Hey Jim, get back to this selective color thing.

I was trying to think of an image I had that would be a good fit for selective color.  You want an image with a great focal point that draws the viewer's attention, and you want that focal point to really have great color, so it just pops off the screen (keeping in mind that it will end up being the ONLY color on the screen, so it really needs to pop).  So I started with the image you see in the screenshot below, which is something I photographed while wandering the back streets of small but lovely Bratislava, Slovakia a few years ago.  I like doors anyway, and this one just caught my eye.  Red does that.  

By the way, if you prefer to watch this on YouTube, you can do that here:

This is an HDR that I had previously processed and shared a few years back, and I didn't bother to redo it since I like the result.  I came across it in my library and knew that it would be the perfect example for this tutorial, so here it is after I have loaded it in Aurora (but have done nothing to it yet):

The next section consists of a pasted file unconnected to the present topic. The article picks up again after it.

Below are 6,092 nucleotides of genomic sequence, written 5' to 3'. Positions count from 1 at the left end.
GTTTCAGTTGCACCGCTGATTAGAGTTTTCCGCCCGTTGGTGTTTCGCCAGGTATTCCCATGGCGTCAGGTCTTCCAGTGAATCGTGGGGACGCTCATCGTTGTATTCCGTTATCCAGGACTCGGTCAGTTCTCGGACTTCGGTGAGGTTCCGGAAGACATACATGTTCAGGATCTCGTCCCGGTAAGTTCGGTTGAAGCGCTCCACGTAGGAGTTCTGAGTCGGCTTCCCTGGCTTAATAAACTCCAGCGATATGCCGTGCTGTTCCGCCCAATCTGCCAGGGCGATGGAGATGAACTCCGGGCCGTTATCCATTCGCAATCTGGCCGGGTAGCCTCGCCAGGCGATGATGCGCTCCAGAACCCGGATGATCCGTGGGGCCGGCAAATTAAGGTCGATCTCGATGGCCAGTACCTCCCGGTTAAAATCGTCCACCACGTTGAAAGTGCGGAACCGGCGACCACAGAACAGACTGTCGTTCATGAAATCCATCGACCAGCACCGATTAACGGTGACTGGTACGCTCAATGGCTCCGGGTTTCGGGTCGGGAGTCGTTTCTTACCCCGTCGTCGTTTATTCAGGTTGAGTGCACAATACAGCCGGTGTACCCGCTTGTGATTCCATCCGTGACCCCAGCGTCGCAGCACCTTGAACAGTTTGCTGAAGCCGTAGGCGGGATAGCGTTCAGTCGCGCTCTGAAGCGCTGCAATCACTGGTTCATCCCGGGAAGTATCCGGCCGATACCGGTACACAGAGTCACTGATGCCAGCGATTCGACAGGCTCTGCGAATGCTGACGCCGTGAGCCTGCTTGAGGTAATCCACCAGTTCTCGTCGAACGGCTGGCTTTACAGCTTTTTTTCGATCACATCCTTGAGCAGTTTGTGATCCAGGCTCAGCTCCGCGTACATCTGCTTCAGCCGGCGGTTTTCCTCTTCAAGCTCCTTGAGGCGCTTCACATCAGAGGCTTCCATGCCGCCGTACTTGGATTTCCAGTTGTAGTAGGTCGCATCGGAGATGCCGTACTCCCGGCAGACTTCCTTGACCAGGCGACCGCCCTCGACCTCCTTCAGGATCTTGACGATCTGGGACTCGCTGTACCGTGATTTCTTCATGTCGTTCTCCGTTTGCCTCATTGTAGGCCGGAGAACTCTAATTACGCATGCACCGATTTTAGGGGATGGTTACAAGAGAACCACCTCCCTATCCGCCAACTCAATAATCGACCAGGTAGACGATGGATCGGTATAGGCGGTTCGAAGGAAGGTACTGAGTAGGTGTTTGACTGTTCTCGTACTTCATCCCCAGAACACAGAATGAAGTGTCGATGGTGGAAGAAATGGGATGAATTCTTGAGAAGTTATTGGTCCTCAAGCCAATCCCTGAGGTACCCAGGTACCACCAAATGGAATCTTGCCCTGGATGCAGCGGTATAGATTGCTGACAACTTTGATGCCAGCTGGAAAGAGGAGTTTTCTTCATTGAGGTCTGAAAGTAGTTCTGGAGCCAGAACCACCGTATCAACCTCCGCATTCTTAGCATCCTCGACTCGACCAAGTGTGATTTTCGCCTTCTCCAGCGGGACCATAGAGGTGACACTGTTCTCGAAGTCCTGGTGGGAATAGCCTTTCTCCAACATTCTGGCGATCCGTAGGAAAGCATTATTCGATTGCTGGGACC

The first thing I do is create a new layer and call it "BW", which is short for Black & White.  This is the layer that I am going to use to remove the saturation from most of the image (everything except the door) and make a few minor tweaks to some other parts of it as well.

So I click on the teal-colored + sign next to the word Layers in the upper right, and create the BW layer.  The first thing I do on this layer is create a mask of that lovely red door.  It takes a few minutes because it requires some detailed brush work to get the lines mostly straight, but the mask ends up looking like this:  

But on this layer, I'm technically going to be working on everything BUT the door.  So why did I mask the door?  It's smaller and therefore quicker to mask it, and then just invert the mask.  So once you have the mask looking just the way you want it, invert it using the drop-down menu right by the BW layer (it's the one next to the Opacity gauge just above my BW layer).  Now the mask covers everything except for the door, as you see below.  This is good, because we will be making adjustments to everything except the door next.

So now it's time to get cracking on this selective color thing.  While on this BW layer, I reduce Saturation and Vibrance to zero.  Take them all the way down - we want no color at all there.  I also bump up a few other sliders, namely Contrast, Clarity and HDR Look.  I'm just giving the black and white portion of the photo a little more pizazz.  Might as well make it dramatic, right?